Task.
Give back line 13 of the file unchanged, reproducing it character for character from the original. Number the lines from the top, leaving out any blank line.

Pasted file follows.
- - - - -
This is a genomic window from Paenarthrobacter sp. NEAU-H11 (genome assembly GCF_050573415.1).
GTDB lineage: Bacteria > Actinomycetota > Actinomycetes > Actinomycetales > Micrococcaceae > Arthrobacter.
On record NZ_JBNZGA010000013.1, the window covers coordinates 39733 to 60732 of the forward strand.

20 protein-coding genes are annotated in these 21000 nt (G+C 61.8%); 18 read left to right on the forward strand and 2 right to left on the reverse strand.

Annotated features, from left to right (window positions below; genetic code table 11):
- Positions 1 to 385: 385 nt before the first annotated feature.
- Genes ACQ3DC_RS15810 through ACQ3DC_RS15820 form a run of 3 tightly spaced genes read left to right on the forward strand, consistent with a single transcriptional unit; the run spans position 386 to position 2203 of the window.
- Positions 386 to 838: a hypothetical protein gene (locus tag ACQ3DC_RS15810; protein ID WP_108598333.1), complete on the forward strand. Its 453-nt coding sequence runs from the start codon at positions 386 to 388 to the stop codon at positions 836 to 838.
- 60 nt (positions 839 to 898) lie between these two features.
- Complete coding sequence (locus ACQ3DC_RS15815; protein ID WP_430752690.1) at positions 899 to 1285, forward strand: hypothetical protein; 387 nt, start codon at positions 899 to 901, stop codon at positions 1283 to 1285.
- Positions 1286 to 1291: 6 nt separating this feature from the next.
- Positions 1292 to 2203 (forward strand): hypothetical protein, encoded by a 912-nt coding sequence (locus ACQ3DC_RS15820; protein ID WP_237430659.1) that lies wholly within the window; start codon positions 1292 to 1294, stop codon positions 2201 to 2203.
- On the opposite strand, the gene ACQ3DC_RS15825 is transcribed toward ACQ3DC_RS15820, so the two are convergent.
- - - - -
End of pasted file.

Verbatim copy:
- On the opposite strand, the gene ACQ3DC_RS15825 is transcribed toward ACQ3DC_RS15820, so the two are convergent.